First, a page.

Stop making plans to grab lunch with a friend — just do it
During a visit to Manila six years ago, I found out that an old friend and classmate was ill and in the hospital. I still had a few days left and could have visited Andrew. But I didn’t. He’ll be fine, I thought. I’ll see him again on my next visit.
But there was no next time.
A few weeks after I returned to California, I got a Facebook message from another friend, Clarence: “Sad news. Andrew passed away today.”
Andrew, Clarence and I had been close friends in our freshman and sophomore years at the Ateneo. As with most high school friendships, we drifted apart through the years.
Andrew went to Oregon where he finished high school, went to college before returning to settle in Manila. Clarence moved to Singapore, and I was in San Francisco. We reconnected occasionally, with the help of social media and during times when I went home for a visit. I actually got to see Clarence a couple of times when visited San Francisco.
Like Andrew, Clarence also fell ill. He subsequently bounced back, though our friends and I knew he was in poor health. I should call or set up a time for a phone chat, I kept telling myself. But aside from a few emails checking on how he was doing, I never did.
Just four years after our friend Andrew passed away, Clarence also died, leaving behind his wife and young son. A friend who attended a memorial in Manila observed how his son held Clarence’s urn and appeared not to want to let it go. I sometimes still find myself staring at an unanswered Google Hangout chat invite I had sent him.
You’d think I would learn from those lapses. But no.
Sue was a good friend and colleague at a financial news site where I worked for seven years. After I left in 2014, we continued to stay in touch via email and Twitter. Several times, we talked about getting together for coffee or lunch.
But that never happened. Two weeks ago, I got a call from a mutual friend who let me know Sue had died.
We all know the cliche: Life is short. Staying in touch with loved ones and friends is important. It’s good for the soul. I kept that in mind when it came to my parents, who both passed on over the past six years.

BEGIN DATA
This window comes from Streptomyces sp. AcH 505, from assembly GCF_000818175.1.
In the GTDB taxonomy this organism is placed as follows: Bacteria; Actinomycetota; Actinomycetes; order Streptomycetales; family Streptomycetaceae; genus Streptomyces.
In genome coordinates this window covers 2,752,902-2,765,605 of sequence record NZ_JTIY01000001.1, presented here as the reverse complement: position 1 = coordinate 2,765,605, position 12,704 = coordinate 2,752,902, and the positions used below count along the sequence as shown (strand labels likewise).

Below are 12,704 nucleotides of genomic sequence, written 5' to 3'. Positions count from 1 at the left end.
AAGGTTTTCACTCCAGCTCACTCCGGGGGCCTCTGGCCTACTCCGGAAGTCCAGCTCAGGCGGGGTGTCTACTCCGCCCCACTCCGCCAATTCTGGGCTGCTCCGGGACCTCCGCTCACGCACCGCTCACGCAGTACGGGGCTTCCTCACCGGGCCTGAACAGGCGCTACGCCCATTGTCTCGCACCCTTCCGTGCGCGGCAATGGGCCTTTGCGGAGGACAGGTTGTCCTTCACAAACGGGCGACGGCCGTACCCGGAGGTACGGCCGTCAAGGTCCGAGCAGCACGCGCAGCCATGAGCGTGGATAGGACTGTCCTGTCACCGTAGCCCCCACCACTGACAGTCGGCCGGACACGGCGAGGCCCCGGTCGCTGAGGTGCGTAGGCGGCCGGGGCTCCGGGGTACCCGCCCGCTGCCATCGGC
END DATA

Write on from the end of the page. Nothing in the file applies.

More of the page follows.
When my father fell ill six years ago, my sister told me, “You better come home.” And I did. I spent a week with him when he could no longer walk and was being cared for by nurses and my mother. He died three weeks after I returned to California. I flew back across the Pacific to bury him.
Two years later, it was my mother who fell ill and again my sister told me: “You better come home.” And I did. In a way it was too late. My mother could longer speak and just had a blank stare on her face when I saw her. I stayed for a week to be with her. Six weeks after my visit, she passed on. I flew back home to bury her next to my father.
So, at least it worked out with my parents, the process of saying goodbye, the process of reconnecting with them for one final time.
I haven’t been making good choices when it comes to keeping up with friends. I sometimes think Facebook and social media in general have given us all a false sense of being connected with friends. These connections are weak.
“Grats on you latest move,” Sue said in a Twitter message in May after I returned to journalism.
“Thanks Sue,” I wrote back. “Let’s have lunch one of these days.”
I left it at that. That day never came.
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